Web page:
“We know that literary fiction is the record of the middle classes by the middle classes. Sometimes working-class characters exist, but they are there in the main to be ciphers or consequences. However, though it’s not a recent phenomenon, it is getting worse.”
“The house is in the process of being joined to its neighbour, acquired in 2009 for $4.5 million dollars from a theatre designer, whose penchant for exuberant chandeliers and mirrors is still in evidence. Together the houses will form a centre for scholars – some will even be invited to stay in its upper rooms – with an intimate sculpture garden at the back.”
The budget just approved by the state legislature allocates $5 million to the CAC. “The council, which issues grants to nonprofit arts groups and arts education programs, had seen its annual allocation from state tax coffers stagnate at $1 million since 2003-04, down from a peak of nearly $31 million in 2000-2001.”
“Using advances in infrared imagery, [researchers] have uncovered a hidden portrait of a bow-tied man with his face resting on his hand” underneath the 1901 painting. (Picasso evidently re-used the canvas.) “Now the question that conservators at The Phillips Collection in Washington hope to answer is simply: Who is he?”
“The obvious answer is that it teaches us what you’re interested in. The less-obvious, but equally true, answer is that it teaches you what you’re interested in. If we merely asked what you wanted, without measuring what you wanted, you’d just keep lying to us – and to yourself. … Ask audiences what they want, and they’ll tell you vegetables. Watch them quietly, and they’ll mostly eat candy.”
“Pasternak did not think of his novel as a weapon for intellectual warfare. … He wanted [it] treated as a novel, not a pamphlet. The CIA, on the other hand, was delighted by the media spotlight on the anti-Communist passages. The CIA also recognized that the symbolism of the situation made the Soviet Union look at least as bad as the novel itself did.
What’s Left Unsaid About the Delaware Deaccession
AJBlog: Real Clear Arts | Published 2014-06-18
Come down from the mountain
AJBlog: Sandow | Published 2014-06-18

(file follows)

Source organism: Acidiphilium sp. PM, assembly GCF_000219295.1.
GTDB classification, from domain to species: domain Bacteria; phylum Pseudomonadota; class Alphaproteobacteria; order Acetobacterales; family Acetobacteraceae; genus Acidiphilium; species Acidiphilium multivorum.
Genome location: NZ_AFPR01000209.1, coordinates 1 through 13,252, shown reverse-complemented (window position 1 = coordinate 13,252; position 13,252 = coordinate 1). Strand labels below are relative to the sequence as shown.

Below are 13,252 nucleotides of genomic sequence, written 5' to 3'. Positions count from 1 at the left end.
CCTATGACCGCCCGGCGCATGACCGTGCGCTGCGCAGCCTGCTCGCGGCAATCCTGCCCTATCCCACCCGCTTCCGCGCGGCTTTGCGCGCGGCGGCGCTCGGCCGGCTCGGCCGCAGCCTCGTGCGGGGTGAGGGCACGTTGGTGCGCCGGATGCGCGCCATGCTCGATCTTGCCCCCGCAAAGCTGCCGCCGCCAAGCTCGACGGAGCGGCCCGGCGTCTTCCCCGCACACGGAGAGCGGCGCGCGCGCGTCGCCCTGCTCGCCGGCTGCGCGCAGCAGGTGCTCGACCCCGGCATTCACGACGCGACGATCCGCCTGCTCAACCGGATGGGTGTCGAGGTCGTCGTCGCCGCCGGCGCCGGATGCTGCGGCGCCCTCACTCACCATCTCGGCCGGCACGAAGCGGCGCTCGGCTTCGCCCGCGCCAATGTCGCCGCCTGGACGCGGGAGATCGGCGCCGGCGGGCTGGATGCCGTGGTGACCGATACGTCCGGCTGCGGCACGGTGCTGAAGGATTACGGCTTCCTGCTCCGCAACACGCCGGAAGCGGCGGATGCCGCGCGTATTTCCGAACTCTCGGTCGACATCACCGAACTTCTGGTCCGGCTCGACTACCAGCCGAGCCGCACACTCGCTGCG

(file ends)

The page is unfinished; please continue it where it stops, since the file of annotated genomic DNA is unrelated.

How Western Opera Came to China
AJBlog: The Great Flourishing | Published 2014-06-18
From Ashes to True Love
AJBlog: Dancebeat | Published 2014-06-17
Taking Stock of the Ojai Music Festival
AJBlog: CultureCrash | Published 2014-06-17
The Met decided to cancel its planned Nov. 15 Live in HD transmission of “Klinghoffer” to movie theaters and a radio broadcast after discussions with the Anti-Defamation League. The league praised the Met’s decision, saying that “while the opera itself is not anti-Semitic, there is a concern the opera could be used in foreign countries to stir up anti-Israel sentiments or as a vehicle to promote anti-Semitism.”
Galleries everywhere are awash in these brand-name reductivist canvases, all more or less handsome, harmless, supposedly metacritical, and just “new” or “dangerous”-looking enough not to violate anyone’s sense of what “new” or “dangerous” really is, all of it impersonal, mimicking a set of preapproved influences.
“The effort to bring Wagner’s Ring cycle to Connecticut with digital samples instead of a traditional orchestra has been postponed. Organizers announced Monday that they were canceling their first offering, a production of Das Rheingold planned for August, saying that several artists had withdrawn, citing threats to their careers.”
With union contract talks heating up, a tax filing for 2012 indicates that general manager Peter Gelb earned pay and benefits of $1.8 million, chorus and orchestra members average around $200,000 in pay and $85-100K in benefits, and that three of the five highest-paid employees are stage technicians.